Stocks edged higher during the shortened holiday week and enjoyed their sixth consecutive weekly gain- helping the S&P 500 hit another record high. Over the past month, we have seen a massive coordinated “offensive” from global central banks to help boost both Main St & Wall St. At the end of October, we saw the U.S. Federal Reserve end QE 3. Then almost instantly, we saw the Bank of Japan, The European Central Bank, and China’s Central Bank all step up and announce aggressive measures to join the easy money party. Easy money from global central banks has played a major role in sending stocks higher since the historic March 2009 bottom. The SPX soared when QE has been in effect and fell -17% when QE 1 ended and fell -22% when QE 2 ended. Stocks continue to rally even though QE 3 has ended. The reason is because the QE trade has evolved, like famous investor Mohamed El-Erian so eloquently stated at the end of October. The Fed may have ended QE 3 but they are still adopting an “easy money” stance. Additionally, other central banks around the globe, have joined the easy money party. That’s how the QE trade has “evolved.” Instead of just the Fed printing gobs of money everyday we now have the ECB, BOJ, and the People’s Bank of China all joining the easy money party. So the old Fed Put (the notion that the Fed will step in and save the day if Main St or Wall St weakened), has now shifted to the Central Bank Put and that is a huge bullish fundamental backdrop for stocks.
Monday-Wed’s Action: Stocks Grind Higher Ahead of Thanksgiving
Stocks were quiet on Monday one day after China’s Central Bank lowered rates to help stimulate their economy. Chinese stocks rallied as hope spread that either the rate could would be enough to help the economy will grow on its own (unlikely) or additional stimulative efforts would follow.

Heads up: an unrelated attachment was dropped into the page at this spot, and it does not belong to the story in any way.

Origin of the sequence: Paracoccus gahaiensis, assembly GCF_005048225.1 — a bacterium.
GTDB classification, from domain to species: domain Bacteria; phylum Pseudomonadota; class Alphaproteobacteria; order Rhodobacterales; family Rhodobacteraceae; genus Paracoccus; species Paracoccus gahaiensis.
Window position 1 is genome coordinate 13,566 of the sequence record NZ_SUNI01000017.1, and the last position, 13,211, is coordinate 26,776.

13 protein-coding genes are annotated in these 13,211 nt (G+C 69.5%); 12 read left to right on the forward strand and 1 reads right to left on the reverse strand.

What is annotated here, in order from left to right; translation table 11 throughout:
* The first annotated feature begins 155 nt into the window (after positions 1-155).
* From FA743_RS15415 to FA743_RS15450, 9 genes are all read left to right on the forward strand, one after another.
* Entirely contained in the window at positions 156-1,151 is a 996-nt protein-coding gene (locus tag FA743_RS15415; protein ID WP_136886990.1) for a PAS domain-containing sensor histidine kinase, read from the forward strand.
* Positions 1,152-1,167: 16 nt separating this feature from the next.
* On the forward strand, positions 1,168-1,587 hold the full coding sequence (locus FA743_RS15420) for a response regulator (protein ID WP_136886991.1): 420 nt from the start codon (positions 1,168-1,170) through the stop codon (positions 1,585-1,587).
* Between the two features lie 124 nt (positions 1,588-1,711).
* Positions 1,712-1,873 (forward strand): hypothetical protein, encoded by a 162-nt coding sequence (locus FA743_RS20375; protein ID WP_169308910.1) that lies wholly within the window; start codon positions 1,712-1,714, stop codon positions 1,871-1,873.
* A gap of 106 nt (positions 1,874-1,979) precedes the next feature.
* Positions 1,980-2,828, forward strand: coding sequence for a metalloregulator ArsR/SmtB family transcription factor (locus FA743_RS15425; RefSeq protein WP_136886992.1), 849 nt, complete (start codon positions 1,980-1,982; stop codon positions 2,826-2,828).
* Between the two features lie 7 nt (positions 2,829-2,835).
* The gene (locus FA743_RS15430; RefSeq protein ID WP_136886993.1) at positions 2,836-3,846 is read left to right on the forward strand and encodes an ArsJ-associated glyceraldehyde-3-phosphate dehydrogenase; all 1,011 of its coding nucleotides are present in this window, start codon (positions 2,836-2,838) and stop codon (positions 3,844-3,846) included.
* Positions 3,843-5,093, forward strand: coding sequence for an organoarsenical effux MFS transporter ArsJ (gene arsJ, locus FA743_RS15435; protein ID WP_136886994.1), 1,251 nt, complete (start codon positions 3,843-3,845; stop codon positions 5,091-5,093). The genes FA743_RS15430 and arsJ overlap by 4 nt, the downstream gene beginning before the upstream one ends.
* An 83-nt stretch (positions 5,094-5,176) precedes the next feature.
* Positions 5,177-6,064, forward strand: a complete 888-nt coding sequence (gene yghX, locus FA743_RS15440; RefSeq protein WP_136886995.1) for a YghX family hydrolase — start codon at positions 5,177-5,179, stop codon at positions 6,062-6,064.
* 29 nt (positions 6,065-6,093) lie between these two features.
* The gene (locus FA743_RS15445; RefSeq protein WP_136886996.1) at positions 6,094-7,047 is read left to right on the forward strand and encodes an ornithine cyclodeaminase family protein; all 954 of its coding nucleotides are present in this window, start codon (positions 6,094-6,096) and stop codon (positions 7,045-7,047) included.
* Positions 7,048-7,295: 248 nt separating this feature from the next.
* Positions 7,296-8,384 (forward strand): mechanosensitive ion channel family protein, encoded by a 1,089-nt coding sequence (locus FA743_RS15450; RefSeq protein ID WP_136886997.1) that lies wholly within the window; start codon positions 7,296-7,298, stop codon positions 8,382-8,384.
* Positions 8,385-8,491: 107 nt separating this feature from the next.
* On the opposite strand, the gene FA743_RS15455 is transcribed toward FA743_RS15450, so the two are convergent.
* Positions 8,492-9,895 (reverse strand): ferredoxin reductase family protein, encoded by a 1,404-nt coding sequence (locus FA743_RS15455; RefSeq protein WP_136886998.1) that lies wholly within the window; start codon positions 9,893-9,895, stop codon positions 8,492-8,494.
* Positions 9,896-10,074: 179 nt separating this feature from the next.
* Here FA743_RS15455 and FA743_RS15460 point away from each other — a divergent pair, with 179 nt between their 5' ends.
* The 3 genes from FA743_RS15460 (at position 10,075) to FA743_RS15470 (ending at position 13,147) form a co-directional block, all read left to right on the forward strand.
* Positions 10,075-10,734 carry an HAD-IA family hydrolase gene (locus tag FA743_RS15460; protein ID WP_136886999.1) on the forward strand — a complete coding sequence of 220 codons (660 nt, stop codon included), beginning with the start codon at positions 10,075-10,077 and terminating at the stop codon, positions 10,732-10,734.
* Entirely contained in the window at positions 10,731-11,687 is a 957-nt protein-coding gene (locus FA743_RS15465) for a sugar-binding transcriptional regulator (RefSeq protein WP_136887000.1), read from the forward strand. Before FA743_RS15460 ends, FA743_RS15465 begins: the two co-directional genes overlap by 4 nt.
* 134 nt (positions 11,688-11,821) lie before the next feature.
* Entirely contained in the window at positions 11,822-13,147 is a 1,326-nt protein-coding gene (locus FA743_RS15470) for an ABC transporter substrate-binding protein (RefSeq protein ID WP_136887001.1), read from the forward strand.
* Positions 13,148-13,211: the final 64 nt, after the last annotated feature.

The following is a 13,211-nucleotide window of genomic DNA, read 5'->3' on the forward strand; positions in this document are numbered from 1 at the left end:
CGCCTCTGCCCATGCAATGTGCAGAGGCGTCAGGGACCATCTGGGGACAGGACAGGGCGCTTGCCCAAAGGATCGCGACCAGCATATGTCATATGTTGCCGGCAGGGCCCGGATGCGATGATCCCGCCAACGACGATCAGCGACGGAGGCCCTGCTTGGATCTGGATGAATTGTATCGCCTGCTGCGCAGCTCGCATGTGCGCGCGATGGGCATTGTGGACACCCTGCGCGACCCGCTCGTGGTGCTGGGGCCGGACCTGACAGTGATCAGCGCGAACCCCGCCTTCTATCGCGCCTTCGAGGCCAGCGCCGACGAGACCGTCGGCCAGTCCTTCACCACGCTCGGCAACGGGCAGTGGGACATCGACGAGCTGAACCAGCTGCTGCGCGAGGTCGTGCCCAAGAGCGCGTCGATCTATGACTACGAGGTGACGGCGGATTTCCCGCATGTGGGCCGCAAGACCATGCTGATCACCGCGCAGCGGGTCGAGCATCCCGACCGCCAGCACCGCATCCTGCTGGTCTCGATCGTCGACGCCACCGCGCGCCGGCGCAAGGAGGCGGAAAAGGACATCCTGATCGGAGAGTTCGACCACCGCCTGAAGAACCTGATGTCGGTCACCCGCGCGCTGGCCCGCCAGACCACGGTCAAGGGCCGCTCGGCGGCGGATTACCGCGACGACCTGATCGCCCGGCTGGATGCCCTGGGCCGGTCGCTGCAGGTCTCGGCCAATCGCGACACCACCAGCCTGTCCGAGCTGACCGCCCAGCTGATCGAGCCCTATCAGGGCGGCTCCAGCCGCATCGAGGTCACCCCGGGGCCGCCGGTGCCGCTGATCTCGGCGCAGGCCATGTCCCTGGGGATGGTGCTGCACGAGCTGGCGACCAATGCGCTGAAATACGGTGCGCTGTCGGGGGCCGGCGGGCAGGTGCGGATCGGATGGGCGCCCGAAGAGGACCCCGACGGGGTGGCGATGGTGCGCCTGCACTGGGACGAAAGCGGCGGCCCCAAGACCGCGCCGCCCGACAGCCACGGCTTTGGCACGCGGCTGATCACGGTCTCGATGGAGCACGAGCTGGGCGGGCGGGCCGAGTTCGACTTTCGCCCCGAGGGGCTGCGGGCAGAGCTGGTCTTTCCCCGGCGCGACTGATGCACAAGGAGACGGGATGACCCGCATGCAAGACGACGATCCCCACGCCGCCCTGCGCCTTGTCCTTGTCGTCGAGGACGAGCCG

Stocks were quiet on Tuesday as investors digested the latest round of economic data. The government released the second estimate for U.S. GDP. The report showed that GDP rose by 3.9% in the third quarter, easily beating the 3.3% estimate. It also beat Q2’s reading of 3.5%. A separate report showed that consumer confidence fell to 88.7 in November from 94.1 in October. In other news, oil prices continued to implode ahead of OPEC’s meeting. The WSJ reported that that Saudi Arabia was going to push OPEC members to more strictly adhere to the current production quota of 30 million barrels per day. That would effectively cut production by about 300,000 barrels, which would not be enough to halt the decline in oil prices.
Stocks closed relatively flat on Wednesday ahead of the Thanksgiving holiday. There were quiet a few economic data points announced on Wednesday- and all missed estimates. The reports included: Personal spending and income, durable and capital goods orders, weekly jobless claims, the Chicago regional manufacturing survey, and home sales data. Chatter spread that the slew of weaker-than-expected economic data will cause economists to lower their fourth quarter GDP forecasts. Severe weather is also contributing to the lower expectations.
Thurs & Fri’s Action: Stocks Trade Near Highs
Stocks were closed on Thursday in observance of the Thanksgiving Holiday. Overseas markets were open and the big news came after the OPEC meeting. Crude oil and gasoline prices were CRUSHED after OPEC decided to not cut production. To be clear, crude oil and gasoline are in a bear market as they both of have plunged nearly 40% from their 2014 highs (hit only a few short months ago). Some are saying that OPEC wants to temporarily send oil prices down to bankrupt (or severely hurt) U.S. Shale producers. People love their conspiracies. U.S. stocks closed early on Friday and as investors waited for the latest reading on Black Friday figures.
Market Outlook: The Central Bank Put Is Alive And Well
Remember, in bull markets surprises happen to the upside. Keep in mind that the bull market is aging (turned 5 in March 2014 and the last two major bull markets ended shortly after their 5th anniversary; 1994-March 2000 & Oct 2002-Oct 2007). Until this one weakens, it deserves the bullish benefit of the doubt. As always, keep your losses small and never argue with the tape.